Today’s Artist Birthday: Michelangelo Pistoletto
Michelangelo Pistoletto (born 23 June 1933) is an Italian painter, action and object artist, and art theorist. Pistoletto is acknowledged as one of the main representatives of the Italian Arte Povera. His work mainly deals with the subject matter of reflection and the unification of art and everyday life in terms of a Gesamtkunstwerk (translated as an ideal work of art or universal artwork, and is a work of art that makes use of all or many art forms or strives to do so).
Pistoletto was born in Biella, Italy, in the northern province of Piedmont. From 1947 until 1958, Pistoletto worked in his father’s restoration workshop in Turin. In the 1950s, he started painting figurative works and self-portraits. In 1959, he participated in the Biennale di San Marino. The following year, he had his first solo exhibition in the Galleria Galatea in Turin.
In the beginning of the 1960s, Pistoletto started painting figurative works and self-portraits which he painted on a monochrome, metallic background. Later, he combined painting with photography using collage techniques on reflective backgrounds. Eventually, he switched over to printing photorealistic scenes on steel plates polished to a high finish. He accomplished this using the screen-printing method which made the observer almost completely melt in with what was depicted. In the mid-1960s, gallery owner Ileana Sonnabend brought him into contact with an international audience.
In 1965/1966, he produced the early sculptural work series, Oggetti in meno (Minus Objects). In 1966, Pistoletto had his first solo exhibition in the USA, at the Walker Art Center in Minneapolis. In 1967, his work was awarded first prize in the Biennale de São Paulo.
Also in 1967, Pistoletto started focusing on performance, video art and theatre. He founded an action art group, called “Zoo Group”, which gave several performances between 1968 and 1970. These took place in the studio, public buildings or on the streets of Turin or other large cities. As was already the case with Pistoletto’s 2-dimensional and sculptural works, the aim was to display the unity of art and everyday life.
He began painting on mirrors in 1962, connecting painting with the constantly changing realities in which the work finds itself. In the later sixties he began bringing together rags with casts of omnipresent classical statuary of Italy to break down the hierarchies of “art” and common things. An art of impoverished materials is certainly one aspect of the definition of Arte Povera. In his 1967 Muretto di straci (Rag Wall) Pistoletto makes an exotic and opulent tapestry wrapping common bricks in discarded scraps of fabric.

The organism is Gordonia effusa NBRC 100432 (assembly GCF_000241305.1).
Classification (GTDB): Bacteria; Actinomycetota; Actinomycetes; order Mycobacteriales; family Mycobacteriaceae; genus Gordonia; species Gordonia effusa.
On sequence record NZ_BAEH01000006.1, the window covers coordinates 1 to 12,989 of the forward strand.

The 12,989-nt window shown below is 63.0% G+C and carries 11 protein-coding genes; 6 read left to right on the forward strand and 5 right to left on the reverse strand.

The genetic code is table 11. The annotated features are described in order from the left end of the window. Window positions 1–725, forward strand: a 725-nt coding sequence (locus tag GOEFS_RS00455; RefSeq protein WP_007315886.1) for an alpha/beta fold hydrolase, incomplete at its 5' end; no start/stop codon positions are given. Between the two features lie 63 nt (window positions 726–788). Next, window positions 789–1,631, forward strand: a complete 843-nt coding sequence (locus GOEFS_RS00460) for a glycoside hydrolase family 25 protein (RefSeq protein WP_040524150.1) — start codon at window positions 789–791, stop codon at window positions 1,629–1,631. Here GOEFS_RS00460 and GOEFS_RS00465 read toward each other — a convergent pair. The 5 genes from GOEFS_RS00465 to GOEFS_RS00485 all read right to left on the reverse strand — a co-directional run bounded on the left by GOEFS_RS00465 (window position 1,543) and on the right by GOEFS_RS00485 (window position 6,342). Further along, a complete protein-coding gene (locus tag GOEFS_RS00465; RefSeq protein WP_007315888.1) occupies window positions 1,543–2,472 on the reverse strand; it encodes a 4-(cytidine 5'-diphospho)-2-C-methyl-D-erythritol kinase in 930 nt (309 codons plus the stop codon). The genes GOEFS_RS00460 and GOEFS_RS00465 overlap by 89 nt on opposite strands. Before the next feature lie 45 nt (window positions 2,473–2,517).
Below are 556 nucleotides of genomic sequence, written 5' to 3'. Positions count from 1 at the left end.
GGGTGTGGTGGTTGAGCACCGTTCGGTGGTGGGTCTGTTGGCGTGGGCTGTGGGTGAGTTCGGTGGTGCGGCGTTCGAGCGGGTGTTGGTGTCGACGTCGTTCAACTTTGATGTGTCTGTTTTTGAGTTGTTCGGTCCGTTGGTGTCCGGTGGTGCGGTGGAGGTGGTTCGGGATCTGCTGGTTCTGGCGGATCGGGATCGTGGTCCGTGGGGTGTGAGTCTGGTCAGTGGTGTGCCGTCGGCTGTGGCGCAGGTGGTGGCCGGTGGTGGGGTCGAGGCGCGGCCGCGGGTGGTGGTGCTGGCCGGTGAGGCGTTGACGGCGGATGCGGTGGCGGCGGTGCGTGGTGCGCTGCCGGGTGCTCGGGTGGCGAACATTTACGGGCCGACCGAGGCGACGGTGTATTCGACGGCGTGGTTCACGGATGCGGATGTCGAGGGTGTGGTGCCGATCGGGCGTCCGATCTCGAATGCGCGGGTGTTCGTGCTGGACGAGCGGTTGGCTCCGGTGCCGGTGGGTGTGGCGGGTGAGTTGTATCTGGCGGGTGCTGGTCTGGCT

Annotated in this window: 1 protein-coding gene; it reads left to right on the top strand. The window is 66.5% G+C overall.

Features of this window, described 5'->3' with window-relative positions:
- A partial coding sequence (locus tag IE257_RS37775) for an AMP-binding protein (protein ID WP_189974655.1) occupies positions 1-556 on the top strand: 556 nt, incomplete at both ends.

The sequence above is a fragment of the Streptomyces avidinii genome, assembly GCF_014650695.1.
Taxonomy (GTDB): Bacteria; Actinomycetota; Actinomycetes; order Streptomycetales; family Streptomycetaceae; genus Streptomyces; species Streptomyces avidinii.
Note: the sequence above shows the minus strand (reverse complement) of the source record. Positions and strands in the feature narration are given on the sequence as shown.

Pistoletto, who started under the American influence of “post-pop art” and photorealism, was soon listed by gallery owners and critics in the catalogues as a significant representative of the novel, mostly Italian trend of Arte Povera. Against the background of the 1968 student riots in Venice, Pistoletto withdrew his participation in the Venice Biennale in solidarity with the students. In the following years, he dealt with conceptual ideas, which he presented in the book L’uomo nero (1970).
In 1974, he nearly completely withdrew from the art scene: he took an exam as a skiing instructor and spent most of his time in the mountains of San Sicario. However, by the end of the 1970s, he started producing sculptures, heads, and torsos using polyurethane and marble, and continuing his exploration of the mirror in his work.
Pistoletto is quoted as saying, “In my mirror-paintings the dynamic reflection does not create a place, because it only reflects a place which already exists- the static silhouette does no more than re-propose an already existing place. But I can create a place by bringing about a passage between the photograph and the mirror: this place is Whole Time.”
Around the same time, he began to pursue other performance and theatre projects–including those in the USA in Athens, Atlanta, and San Francisco. At the beginning of the 1980s, he presented theatre works, such as Anno Uno (March 1981) in the Teatro Quirino in Rome. Since 1990, Pistoletto has been living and working in Turin.
A clip from a performance in 2009:
In 1994, Pistoletto proclaimed his program Progetto Arte, whose aim was the creative and social economic unification of all parts of human existence; in a narrower sense, the systematic combination of all achievements and knowledge of civilization with aspects of art (e.g. fashion, theatre, design, etc.). And to that end, in 1996, he founded the art city Cittadelarte – Fondazione Pistoletto in a discarded textile factory near Biella, as a centre and “laboratory”, supporting and researching creative resources, and producing innovative ideas and possibilities. The Cittadelarte is divided into different Uffici/Offices (work, education, communications, art, nutrition, politics, spirituality, and economics), which exchange with each other within an interdisciplinary network. Although it is conceived as a closed system, transparency towards the outside world is an important aspect of the Cittadelarte.
Michelangelo Pistoletto is represented by the Simon Lee Gallery in London and the Luhring Augustine Gallery in New York.
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